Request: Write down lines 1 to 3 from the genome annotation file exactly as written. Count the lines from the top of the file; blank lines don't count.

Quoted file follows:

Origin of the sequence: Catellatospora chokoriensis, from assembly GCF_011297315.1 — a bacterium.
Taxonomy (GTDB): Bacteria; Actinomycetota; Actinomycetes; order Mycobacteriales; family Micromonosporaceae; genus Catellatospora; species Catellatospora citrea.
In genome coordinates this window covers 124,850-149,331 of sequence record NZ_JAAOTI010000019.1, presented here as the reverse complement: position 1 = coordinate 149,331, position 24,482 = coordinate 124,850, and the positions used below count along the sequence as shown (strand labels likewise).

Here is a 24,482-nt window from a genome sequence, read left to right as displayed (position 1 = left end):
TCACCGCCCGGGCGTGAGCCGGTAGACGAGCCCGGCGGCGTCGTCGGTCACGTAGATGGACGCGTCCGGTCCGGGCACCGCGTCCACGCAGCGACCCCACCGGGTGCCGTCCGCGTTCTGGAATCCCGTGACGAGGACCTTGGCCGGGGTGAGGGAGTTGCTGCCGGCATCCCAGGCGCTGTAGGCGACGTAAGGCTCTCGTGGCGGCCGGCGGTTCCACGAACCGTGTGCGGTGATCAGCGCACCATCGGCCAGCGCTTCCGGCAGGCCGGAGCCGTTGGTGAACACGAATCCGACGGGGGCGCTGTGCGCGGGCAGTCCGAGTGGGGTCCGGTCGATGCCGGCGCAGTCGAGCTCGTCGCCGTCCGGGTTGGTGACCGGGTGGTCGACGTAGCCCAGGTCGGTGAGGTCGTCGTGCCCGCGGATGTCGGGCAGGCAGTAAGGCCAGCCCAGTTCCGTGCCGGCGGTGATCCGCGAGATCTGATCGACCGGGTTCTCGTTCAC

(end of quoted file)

Origin of the sequence: Catellatospora chokoriensis, from assembly GCF_011297315.1 — a bacterium.
Taxonomy (GTDB): Bacteria; Actinomycetota; Actinomycetes; order Mycobacteriales; family Micromonosporaceae; genus Catellatospora; species Catellatospora citrea.
In genome coordinates this window covers 124,850-149,331 of sequence record NZ_JAAOTI010000019.1, presented here as the reverse complement: position 1 = coordinate 149,331, position 24,482 = coordinate 124,850, and the positions used below count along the sequence as shown (strand labels likewise).